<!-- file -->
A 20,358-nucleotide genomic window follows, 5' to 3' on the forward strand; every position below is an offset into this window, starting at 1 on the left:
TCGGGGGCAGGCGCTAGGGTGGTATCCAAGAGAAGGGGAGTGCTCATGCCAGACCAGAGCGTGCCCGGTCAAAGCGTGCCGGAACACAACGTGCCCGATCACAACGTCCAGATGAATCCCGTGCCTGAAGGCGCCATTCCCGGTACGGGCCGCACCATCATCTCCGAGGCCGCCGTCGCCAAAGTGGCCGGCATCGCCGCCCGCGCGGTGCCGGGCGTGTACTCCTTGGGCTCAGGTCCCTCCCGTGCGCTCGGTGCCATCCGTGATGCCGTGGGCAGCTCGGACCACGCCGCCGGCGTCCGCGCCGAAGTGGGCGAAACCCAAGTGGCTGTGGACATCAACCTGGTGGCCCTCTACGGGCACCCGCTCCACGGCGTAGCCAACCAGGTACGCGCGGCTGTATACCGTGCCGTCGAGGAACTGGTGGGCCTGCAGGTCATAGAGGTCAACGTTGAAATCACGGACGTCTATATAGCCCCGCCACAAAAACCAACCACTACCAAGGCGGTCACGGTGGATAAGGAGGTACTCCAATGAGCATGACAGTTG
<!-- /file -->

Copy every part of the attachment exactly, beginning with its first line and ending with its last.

A 20,358-nucleotide genomic window follows, 5' to 3' on the forward strand; every position below is an offset into this window, starting at 1 on the left:
TCGGGGGCAGGCGCTAGGGTGGTATCCAAGAGAAGGGGAGTGCTCATGCCAGACCAGAGCGTGCCCGGTCAAAGCGTGCCGGAACACAACGTGCCCGATCACAACGTCCAGATGAATCCCGTGCCTGAAGGCGCCATTCCCGGTACGGGCCGCACCATCATCTCCGAGGCCGCCGTCGCCAAAGTGGCCGGCATCGCCGCCCGCGCGGTGCCGGGCGTGTACTCCTTGGGCTCAGGTCCCTCCCGTGCGCTCGGTGCCATCCGTGATGCCGTGGGCAGCTCGGACCACGCCGCCGGCGTCCGCGCCGAAGTGGGCGAAACCCAAGTGGCTGTGGACATCAACCTGGTGGCCCTCTACGGGCACCCGCTCCACGGCGTAGCCAACCAGGTACGCGCGGCTGTATACCGTGCCGTCGAGGAACTGGTGGGCCTGCAGGTCATAGAGGTCAACGTTGAAATCACGGACGTCTATATAGCCCCGCCACAAAAACCAACCACTACCAAGGCGGTCACGGTGGATAAGGAGGTACTCCAATGAGCATGACAGTTG